Louise
Louise
  • Hometalker
Asked on Feb 10, 2012

For the past two yrs my jonquils (maybe they're daffodils - I don't know the difference) have come up but had no blooms.

Gabrielle FalkDouglas HuntLouise
+4

Answered

In Nov & even Dec., I dug up a bunch of them, thinking I'd found them all, and transplanted them, adding bulb starter and E. B. Stone's Sure Start. Those are coming up but so far I can't tell if they're going to bloom. But I found out, also, that I didn't dig up all of my old ones, and they're also up but only one has signs of blooming. I know I'm not supposed to dig up the old ones now to transplant, but since they're not going to bloom this yr anyway, will it hurt them to dig them up now and relocate them, adding Sure Start, etc., to the hole? Would they all do well next yr?
6 answers
  • Walter Reeves
    on Feb 10, 2012

    It won't hurt to transplant IF you get a big clump of dirt around the bulbs. But my preference is to wait until the leaves have turned yellow in May and move them then. Either way, fertilize now to push more leaves onto the plants so they absorb more sunshine.

  • Louise
    on Feb 10, 2012

    OK, I'll wait until May. The weather will be nicer to be outside, anyway. Will the E.B. Stone Sure Start be OK to use now? Sprinkle around them and water?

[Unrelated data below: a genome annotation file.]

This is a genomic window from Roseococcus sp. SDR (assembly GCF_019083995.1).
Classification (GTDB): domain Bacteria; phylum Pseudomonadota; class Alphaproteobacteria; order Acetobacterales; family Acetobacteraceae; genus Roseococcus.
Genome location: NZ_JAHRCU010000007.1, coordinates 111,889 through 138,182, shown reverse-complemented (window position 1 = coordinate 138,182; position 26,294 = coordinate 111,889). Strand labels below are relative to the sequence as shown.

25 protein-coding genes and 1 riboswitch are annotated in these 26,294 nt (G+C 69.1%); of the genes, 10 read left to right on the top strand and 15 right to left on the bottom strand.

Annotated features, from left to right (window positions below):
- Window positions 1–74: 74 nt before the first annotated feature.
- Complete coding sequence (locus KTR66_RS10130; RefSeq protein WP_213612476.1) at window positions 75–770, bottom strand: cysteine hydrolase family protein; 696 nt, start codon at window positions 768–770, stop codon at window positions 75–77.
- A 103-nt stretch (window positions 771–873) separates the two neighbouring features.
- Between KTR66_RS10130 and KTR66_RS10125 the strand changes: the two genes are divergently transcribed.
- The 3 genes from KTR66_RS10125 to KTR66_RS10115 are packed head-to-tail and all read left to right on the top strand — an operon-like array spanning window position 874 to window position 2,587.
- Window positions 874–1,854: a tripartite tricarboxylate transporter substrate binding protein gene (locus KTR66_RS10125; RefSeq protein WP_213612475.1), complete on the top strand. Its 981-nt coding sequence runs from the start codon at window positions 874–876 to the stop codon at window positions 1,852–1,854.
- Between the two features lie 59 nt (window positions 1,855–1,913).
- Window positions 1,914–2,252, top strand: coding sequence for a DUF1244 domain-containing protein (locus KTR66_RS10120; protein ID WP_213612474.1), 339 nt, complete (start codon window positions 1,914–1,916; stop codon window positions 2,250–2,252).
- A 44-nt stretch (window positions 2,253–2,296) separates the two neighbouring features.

• Douglas Hunt
    on Feb 11, 2012

    I'm not sure what the makeup of that fertilizer is, Louise. Brent Heath of Brent and Becky's Bulbs recommends one with a little bit of nitrogen, a fair amount of phosphorus and a lot of potassium, because potassium builds strong roots and a bulb is essentially one big root.

  • Louise
    on Feb 11, 2012

    Thanks for the info. I have no idea of the makeup but will check it out and get another kind if it doesn't measure up. I rely a LOT on the advice of others for gardening, so appreciate input.

  • Douglas Hunt
    on Feb 12, 2012

    You're welcome, Louise. Sharing information and inspiration is what Hometalk is all about.

  • Gabrielle Falk
    on Aug 11, 2015

    I've read

    • Gabrielle Falk
      on Aug 11, 2015

      I leave my jonquil flowers to die right down. Looks a bit scrappy but those dead and dying stems and flowers actually provide nutrients for the plant for the next flowering season. I just leave them in the ground. Gabrielle from Sydney @Gabrielle Falk

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